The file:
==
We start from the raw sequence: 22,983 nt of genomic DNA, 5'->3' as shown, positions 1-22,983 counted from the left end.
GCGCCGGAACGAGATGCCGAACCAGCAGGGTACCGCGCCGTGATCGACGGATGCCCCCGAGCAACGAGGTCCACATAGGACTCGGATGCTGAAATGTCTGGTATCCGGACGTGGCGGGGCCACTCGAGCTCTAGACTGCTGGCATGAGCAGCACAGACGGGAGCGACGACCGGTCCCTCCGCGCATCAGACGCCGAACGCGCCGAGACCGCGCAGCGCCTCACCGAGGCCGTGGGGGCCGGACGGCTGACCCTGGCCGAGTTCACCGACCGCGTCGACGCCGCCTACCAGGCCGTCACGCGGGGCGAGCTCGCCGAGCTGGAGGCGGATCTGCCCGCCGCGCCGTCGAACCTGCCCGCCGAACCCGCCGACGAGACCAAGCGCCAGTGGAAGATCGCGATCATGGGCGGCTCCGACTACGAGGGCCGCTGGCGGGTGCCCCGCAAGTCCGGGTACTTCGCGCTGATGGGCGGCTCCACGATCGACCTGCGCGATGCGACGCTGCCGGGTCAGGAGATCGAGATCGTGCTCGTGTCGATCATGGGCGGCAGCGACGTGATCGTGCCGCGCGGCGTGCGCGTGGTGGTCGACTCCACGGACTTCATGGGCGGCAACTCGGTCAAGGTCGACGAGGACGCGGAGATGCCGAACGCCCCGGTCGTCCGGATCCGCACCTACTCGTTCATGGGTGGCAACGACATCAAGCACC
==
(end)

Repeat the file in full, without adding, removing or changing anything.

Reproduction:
We start from the raw sequence: 22,983 nt of genomic DNA, 5'->3' as shown, positions 1-22,983 counted from the left end.
GCGCCGGAACGAGATGCCGAACCAGCAGGGTACCGCGCCGTGATCGACGGATGCCCCCGAGCAACGAGGTCCACATAGGACTCGGATGCTGAAATGTCTGGTATCCGGACGTGGCGGGGCCACTCGAGCTCTAGACTGCTGGCATGAGCAGCACAGACGGGAGCGACGACCGGTCCCTCCGCGCATCAGACGCCGAACGCGCCGAGACCGCGCAGCGCCTCACCGAGGCCGTGGGGGCCGGACGGCTGACCCTGGCCGAGTTCACCGACCGCGTCGACGCCGCCTACCAGGCCGTCACGCGGGGCGAGCTCGCCGAGCTGGAGGCGGATCTGCCCGCCGCGCCGTCGAACCTGCCCGCCGAACCCGCCGACGAGACCAAGCGCCAGTGGAAGATCGCGATCATGGGCGGCTCCGACTACGAGGGCCGCTGGCGGGTGCCCCGCAAGTCCGGGTACTTCGCGCTGATGGGCGGCTCCACGATCGACCTGCGCGATGCGACGCTGCCGGGTCAGGAGATCGAGATCGTGCTCGTGTCGATCATGGGCGGCAGCGACGTGATCGTGCCGCGCGGCGTGCGCGTGGTGGTCGACTCCACGGACTTCATGGGCGGCAACTCGGTCAAGGTCGACGAGGACGCGGAGATGCCGAACGCCCCGGTCGTCCGGATCCGCACCTACTCGTTCATGGGTGGCAACGACATCAAGCACC